The financial commitment serves to help a community that is slated to significantly increase. According to the U.S. Census Bureau, by the year 2024, 75% of the expected 14 million new households (renters and owners) in the U.S.
will be Black and Brown people.
February 2016, I was in a convoluted war of words with Wells Fargo using the Consumer Financial Protection Bureau as an intermediary for nearly a year. After I filed Chapter 13 Bankruptcy, but I continued to pay the mortgage on my father’s home. The payments were a credit to my home. Wells Fargo crossed out my father’s loan number and placed my loan number on my checks which caused a two-year investigation and $97,000 in trustee fees, but moreover, I knew that my home would be in jeopardy once the bankruptcy was finalized.
According to the National Low Income Housing Coalition, the African American community, including high rates of foreclosures and falling rates of homeownership, the impacts of these trends for current and future generations, and concludes by advocating for improved policies to address the needs of housing in Black America.
The report was commissioned by the NAREB. According to the report, African Americans have lost over half of their wealth since the beginning of the recession through falling homeownership rates and loss of jobs. Further, African American homeownership peaked in 2004, indicating that the housing crisis hit this community earlier than the nation as a whole.
In January 2018, my bankruptcy was dismissed. I did not have the courage to finish the necessary steps.
Once I was threatened with contempt of court and perjury charges, I did not have the strength to fight for my father’s house. I just wanted to save my home. When my bankruptcy ended, the trauma of the foreclosure began.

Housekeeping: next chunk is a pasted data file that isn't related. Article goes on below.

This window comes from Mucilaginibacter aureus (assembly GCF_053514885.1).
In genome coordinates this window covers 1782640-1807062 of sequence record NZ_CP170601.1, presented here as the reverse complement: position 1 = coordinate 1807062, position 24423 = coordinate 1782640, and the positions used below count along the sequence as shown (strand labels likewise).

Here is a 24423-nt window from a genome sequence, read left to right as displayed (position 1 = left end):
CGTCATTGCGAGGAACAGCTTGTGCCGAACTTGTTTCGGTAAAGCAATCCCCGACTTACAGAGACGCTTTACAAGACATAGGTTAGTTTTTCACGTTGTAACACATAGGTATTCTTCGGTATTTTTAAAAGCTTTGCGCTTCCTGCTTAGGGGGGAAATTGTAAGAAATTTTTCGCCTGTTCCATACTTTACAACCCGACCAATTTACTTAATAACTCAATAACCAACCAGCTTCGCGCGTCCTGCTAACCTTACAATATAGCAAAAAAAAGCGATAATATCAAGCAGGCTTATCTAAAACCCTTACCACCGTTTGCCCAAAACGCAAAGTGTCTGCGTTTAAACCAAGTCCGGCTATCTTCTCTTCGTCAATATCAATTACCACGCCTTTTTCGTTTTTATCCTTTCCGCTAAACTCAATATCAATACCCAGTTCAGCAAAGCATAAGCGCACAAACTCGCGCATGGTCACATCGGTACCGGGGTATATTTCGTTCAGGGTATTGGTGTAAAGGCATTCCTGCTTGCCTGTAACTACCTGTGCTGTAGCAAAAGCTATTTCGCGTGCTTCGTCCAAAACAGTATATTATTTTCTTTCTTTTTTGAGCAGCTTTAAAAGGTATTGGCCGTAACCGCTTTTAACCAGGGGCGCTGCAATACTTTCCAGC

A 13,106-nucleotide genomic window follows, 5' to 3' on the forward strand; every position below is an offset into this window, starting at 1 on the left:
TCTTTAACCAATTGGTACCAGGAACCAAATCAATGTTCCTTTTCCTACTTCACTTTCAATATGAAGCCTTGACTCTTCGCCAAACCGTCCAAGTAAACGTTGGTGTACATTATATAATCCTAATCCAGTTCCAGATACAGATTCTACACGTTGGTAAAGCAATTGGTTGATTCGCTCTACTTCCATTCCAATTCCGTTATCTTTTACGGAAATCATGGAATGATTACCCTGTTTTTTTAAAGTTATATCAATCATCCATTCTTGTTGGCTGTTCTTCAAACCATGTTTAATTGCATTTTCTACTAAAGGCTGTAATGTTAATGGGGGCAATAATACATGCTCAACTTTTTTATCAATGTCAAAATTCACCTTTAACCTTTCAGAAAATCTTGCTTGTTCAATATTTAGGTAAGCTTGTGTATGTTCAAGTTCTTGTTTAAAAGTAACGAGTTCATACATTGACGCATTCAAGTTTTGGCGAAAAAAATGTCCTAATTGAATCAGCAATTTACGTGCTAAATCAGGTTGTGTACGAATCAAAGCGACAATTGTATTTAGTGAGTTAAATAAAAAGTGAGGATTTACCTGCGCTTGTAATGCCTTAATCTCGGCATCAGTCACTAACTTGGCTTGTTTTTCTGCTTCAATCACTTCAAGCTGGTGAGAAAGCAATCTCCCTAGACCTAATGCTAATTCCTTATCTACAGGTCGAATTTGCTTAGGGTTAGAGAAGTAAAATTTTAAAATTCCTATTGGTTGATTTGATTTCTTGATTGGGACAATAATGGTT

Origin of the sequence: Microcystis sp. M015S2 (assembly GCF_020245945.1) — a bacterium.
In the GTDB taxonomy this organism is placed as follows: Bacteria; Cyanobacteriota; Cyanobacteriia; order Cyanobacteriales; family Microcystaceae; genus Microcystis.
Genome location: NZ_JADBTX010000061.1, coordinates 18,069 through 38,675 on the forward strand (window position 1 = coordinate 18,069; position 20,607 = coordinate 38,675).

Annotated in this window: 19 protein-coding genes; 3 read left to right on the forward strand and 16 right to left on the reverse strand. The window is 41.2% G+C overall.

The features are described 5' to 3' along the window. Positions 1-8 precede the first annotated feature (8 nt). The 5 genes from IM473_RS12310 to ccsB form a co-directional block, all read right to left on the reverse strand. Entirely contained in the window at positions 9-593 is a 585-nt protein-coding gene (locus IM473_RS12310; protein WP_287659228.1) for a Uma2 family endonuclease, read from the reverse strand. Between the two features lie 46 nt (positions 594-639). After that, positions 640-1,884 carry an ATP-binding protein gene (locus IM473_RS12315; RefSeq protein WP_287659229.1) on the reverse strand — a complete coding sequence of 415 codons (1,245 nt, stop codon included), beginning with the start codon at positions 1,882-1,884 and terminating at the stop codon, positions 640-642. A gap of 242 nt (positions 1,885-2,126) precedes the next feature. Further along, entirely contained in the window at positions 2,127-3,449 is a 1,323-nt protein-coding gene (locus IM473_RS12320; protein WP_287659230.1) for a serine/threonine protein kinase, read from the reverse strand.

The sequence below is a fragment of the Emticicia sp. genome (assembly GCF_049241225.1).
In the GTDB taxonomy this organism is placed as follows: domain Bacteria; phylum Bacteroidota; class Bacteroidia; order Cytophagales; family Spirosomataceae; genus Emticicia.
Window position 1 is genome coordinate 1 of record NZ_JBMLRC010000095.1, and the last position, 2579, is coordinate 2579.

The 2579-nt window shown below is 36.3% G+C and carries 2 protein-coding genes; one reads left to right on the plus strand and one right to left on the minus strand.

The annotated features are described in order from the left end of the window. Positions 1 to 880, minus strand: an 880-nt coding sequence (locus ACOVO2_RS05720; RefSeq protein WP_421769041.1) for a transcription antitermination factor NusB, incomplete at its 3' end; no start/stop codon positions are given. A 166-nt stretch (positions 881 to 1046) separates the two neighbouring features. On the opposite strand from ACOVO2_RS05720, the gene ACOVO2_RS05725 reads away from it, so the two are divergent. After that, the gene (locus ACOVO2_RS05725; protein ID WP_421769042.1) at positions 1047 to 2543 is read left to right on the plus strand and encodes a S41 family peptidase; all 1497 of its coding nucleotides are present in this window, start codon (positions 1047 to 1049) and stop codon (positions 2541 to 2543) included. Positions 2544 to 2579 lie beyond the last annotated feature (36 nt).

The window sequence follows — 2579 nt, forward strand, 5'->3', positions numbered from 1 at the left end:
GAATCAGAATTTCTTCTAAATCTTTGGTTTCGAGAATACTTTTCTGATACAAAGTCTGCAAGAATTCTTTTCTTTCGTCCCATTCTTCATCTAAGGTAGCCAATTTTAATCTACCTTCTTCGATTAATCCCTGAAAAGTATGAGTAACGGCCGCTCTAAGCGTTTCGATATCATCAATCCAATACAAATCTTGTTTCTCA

March 14, 2019, my home was sold in a foreclose sale, and I was evicted on May 28, 2019. My home of 20 years was foreclosed upon, it was not that I did not pay my mortgage.
It was because of Wells Fargo Mortgage committed forgery, illegal forced foreclosure, and mortgage fraud. The issues of forced foreclosures and mortgage fraud in my case has not been addressed;
However, the road to loan modifications, more loan modifications, Keep Your Home, NACA, and the long stream of vultures who came to eat the caucus the dead bones of the traumatized homeowner. Therefore, I will address in the courts and in the media.
On February 27, 2018, as documented by Matt Egan@MattEgan of CNN, The city of Sacramento accused Wells Fargo of a "long-standing pattern and practice" of illegal lending in minority and low-income communities that reduced home values, limited property tax revenue and drove up foreclosures. There seems to be a systemic approach to disintegrate the generation wealth through home ownership in the Africa American Community.
"Wells Fargo's discriminatory lending practices place vulnerable, underserved borrowers in loans they cannot afford," said the lawsuit, which was filed March 2, 2018.